When I was a kid, vegetables were the last things I wanted to eat. They tasted dull and unappetizing. Broccoli, in particular, was enemy number one for my taste buds (unless it was drenched in cheese sauce, of course). But what I hated as a kid can be the first line of defense against what I hate as an adult—ulcers.
It turns out that broccoli, or broccoli sprouts, may be exactly what your stomach needs—especially when you have a peptic ulcer, which is an open sore found in the stomach (gastric ulcer) or small intestine (duodenal ulcer).
What Causes an Ulcer?
It felt like I had an ulcer the other day. About 45 to 60 minutes after my dinner, I experienced abdominal discomfort, aching, and burning—heartburn. How did I get the ulcer? The holiday season is a busy time of year. I have a big family, which creates worry, stress, and emotional strain.
Other causes of peptic ulcers can include:
- Low stomach acid
- Non-steroidal anti-inflammatory drugs
How did I find peptic ulcer relief? I didn’t take any drugs, such as antibiotics, “Pepto-Bismol,” histamine H2 blockers, or proton-pump inhibitors—known to rid the body of stomach acid. These drugs can impair your digestion, which alters how the cells within the gastrointestinal tract lining function. Instead of eliminating stomach acid, it is best to improve the lining of the duodenum and stomach.
Study: Broccoli Sprouts Reduce Ulcers
When I suspect I might have a peptic ulcer, I definitely eat plenty of broccoli, which is high in fiber and the protective compound known as glucoraphanin. In the body, the chemical converts to sulforaphane—known to be 20-times more potent in broccoli sprouts than broccoli.
Helicobacter pylori (H. pylori) are a common bacterium found in ulcers. In a double-blind study in 2009, broccoli sprouts reduced the number of H. pylori colonies in the stomachs of humans and mice by 40%. The researchers observed 48 people with an H. pylori infection and an average age of 55. The participants consumed 70 grams (g) of broccoli sprouts daily for two months, or a placebo, alfalfa sprouts, which don’t contain the protective sulforaphane compound.
It is amazing what happened next: the broccoli sprouts lowered gastric inflammation and H. pylori. However, two months after the treatment, the H. pylori and inflammatory pain returned to previous levels.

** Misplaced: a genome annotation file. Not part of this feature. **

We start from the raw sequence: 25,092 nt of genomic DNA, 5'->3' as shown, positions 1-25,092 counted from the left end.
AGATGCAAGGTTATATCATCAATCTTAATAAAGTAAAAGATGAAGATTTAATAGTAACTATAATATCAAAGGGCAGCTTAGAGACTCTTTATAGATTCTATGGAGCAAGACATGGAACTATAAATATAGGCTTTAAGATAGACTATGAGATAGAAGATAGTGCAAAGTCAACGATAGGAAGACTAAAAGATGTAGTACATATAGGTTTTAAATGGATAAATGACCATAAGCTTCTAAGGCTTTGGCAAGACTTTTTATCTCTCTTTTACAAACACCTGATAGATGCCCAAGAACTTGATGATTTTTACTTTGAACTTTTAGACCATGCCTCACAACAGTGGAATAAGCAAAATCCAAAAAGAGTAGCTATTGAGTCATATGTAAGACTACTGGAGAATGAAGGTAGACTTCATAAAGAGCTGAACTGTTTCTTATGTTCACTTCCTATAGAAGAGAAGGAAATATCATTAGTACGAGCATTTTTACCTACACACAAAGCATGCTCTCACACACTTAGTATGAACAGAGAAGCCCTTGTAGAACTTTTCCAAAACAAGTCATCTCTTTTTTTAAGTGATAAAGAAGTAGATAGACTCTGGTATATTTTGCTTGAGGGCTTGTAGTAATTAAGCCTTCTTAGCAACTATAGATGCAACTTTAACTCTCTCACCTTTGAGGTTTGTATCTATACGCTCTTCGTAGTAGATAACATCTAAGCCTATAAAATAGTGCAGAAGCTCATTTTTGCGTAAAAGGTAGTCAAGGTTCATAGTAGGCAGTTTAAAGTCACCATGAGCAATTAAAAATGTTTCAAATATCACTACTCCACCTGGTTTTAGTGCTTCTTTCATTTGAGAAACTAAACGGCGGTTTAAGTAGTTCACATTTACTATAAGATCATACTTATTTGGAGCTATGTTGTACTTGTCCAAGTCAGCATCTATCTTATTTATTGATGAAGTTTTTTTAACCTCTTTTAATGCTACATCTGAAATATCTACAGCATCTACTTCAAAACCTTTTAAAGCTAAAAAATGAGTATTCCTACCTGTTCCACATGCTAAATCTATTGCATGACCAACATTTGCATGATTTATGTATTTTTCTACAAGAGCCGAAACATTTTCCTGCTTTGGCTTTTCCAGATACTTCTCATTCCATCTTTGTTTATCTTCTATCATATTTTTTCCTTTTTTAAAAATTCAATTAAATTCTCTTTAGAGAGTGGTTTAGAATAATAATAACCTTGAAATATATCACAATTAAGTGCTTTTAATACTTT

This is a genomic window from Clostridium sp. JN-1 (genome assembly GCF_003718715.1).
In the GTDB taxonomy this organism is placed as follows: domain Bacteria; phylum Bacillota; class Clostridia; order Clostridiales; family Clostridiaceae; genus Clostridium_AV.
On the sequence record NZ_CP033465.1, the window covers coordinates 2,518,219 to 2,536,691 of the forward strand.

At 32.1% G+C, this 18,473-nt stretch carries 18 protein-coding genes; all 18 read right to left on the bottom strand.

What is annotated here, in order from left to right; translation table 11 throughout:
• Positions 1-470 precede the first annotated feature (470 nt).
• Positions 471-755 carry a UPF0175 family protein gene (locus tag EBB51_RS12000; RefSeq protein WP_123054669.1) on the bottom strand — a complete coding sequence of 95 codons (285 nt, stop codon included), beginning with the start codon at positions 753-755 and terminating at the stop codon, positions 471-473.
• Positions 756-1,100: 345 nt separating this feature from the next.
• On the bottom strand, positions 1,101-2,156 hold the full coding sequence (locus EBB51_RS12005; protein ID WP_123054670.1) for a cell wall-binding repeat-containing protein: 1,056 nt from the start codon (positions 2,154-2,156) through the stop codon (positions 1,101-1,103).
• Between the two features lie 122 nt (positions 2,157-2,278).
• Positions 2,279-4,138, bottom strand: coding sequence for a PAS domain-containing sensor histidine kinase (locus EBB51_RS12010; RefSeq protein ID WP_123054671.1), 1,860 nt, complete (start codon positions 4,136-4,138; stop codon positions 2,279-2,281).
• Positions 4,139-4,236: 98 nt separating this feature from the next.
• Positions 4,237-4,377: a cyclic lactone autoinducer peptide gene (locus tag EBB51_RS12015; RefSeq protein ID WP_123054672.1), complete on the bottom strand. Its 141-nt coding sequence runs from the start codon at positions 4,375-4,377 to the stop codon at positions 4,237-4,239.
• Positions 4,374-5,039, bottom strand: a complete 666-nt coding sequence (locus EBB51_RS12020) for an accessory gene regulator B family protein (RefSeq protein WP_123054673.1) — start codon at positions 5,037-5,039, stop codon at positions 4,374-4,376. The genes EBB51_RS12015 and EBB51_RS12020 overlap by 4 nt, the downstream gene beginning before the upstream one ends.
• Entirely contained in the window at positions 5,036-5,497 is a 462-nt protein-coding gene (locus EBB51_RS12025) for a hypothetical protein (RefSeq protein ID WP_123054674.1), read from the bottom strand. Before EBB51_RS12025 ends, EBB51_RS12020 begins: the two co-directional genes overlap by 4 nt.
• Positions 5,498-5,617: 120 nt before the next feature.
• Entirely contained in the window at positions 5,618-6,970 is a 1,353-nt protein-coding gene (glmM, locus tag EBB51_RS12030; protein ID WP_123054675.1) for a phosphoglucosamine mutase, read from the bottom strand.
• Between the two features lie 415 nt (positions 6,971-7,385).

The researchers also treated six H. pylori-infected female mice with broccoli sprout smoothies for two months. The anti-inflammatory and antioxidant proteins in sulforaphane reduced stomach inflammation and increased protective enzyme activity. A high-salt diet also helped reduce the H. pylori infections.
The sulforaphane in brassica vegetables, in general, is known to lower the H. pylori activity in ulcers, and it can help prevent and treat stomach cancer.
Other Natural Treatments for Ulcers
There are a number of other natural solutions to treat ulcers:
- You can supplement with natural nutrients (not synthetic), such as vitamin A, vitamin E (tocopherol), L-glutamine, zinc, and flavonoids.
- Helpful herbs include marshmallow, slippery elm, and aloe vera.
- Poor adrenal function is often common with ulcers, so it is important to use at least one adaptogenic herb, which could be licorice root, Rhodiola rosea, ashwagandha, or Siberian ginseng.
Overall, a diet high in fibrous steamed vegetables and freshly squeezed organic vegetable juices can help reduce your painful ulcers. One liter of raw cabbage juice is especially helpful for ulcers.
Sources for Today’s Article:
Murray, M., et al., The Encyclopedia of Natural Medicine (New York: Atria Paperback, 2012), 876–882.
Yanaka, A., et al., “Dietary Sulforaphane-Rich Broccoli Sprouts Reduce Colonization and Attenuate Gastritis in Helicobacter pylori-infected Mice and Humans,” Journal of Cancer Research April 1, 2009; 2(4): 353–360.
Fahey, J., et al., “Sulforaphane inhibits extracellular, intracellular, and antibiotic-resistant strains of Helicobacter pylori and prevents benzo[a]pyrene-induced stomach tumors,” Proceedings of the National Academy of the United Sates of America May 28, 2002; 99(11): 7,610–7,615.